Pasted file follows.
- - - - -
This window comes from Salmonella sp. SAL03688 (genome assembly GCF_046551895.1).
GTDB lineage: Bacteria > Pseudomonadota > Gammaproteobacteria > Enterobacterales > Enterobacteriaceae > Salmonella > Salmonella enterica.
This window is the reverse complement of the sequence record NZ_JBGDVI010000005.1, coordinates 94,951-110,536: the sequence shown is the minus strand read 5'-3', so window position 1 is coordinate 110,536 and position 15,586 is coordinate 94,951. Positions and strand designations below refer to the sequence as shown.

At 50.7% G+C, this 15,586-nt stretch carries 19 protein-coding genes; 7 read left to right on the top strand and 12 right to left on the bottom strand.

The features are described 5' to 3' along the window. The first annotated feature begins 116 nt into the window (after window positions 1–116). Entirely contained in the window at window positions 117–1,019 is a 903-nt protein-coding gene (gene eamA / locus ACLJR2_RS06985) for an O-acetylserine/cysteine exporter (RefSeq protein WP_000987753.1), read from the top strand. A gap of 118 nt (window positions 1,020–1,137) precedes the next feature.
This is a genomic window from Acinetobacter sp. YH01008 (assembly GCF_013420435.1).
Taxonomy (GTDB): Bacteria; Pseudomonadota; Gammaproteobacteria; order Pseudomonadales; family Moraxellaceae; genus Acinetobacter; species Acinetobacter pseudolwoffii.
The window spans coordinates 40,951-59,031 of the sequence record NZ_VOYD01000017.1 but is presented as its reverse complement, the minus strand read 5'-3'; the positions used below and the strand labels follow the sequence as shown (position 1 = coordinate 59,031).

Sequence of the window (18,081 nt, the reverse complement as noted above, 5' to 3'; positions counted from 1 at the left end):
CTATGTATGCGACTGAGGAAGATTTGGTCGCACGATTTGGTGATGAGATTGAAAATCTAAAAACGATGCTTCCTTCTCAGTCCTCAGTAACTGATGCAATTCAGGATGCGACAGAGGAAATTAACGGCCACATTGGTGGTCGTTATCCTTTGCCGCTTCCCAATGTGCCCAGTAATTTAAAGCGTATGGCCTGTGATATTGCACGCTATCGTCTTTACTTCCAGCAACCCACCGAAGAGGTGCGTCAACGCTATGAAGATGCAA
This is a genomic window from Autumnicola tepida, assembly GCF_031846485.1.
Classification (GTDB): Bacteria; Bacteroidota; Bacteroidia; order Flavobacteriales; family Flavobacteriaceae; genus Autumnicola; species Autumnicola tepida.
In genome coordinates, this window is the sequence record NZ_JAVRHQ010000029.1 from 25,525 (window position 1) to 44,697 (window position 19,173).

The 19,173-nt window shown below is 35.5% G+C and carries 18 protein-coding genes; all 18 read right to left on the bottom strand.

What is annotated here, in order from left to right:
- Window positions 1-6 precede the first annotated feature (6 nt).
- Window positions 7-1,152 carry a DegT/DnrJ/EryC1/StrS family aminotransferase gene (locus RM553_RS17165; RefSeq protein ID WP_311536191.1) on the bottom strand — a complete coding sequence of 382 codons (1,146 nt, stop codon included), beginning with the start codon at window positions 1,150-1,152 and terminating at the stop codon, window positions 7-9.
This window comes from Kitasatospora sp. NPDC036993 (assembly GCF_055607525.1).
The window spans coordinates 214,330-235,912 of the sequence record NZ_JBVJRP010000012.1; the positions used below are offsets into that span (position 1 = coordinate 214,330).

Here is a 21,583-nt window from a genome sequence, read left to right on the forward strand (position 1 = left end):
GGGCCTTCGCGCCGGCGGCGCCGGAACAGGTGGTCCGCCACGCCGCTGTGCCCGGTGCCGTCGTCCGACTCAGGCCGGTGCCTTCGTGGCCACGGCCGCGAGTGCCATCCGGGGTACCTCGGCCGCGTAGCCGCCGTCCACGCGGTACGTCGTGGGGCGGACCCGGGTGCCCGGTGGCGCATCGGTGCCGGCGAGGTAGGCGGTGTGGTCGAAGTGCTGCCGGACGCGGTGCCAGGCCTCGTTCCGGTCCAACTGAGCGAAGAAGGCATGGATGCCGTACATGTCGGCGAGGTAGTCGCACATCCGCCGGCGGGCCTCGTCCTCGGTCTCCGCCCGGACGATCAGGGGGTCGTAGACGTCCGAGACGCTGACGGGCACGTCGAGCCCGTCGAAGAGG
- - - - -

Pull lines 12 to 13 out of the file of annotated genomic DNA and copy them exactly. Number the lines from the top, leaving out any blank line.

Classification (GTDB): Bacteria; Bacteroidota; Bacteroidia; order Flavobacteriales; family Flavobacteriaceae; genus Autumnicola; species Autumnicola tepida.
In genome coordinates, this window is the sequence record NZ_JAVRHQ010000029.1 from 25,525 (window position 1) to 44,697 (window position 19,173).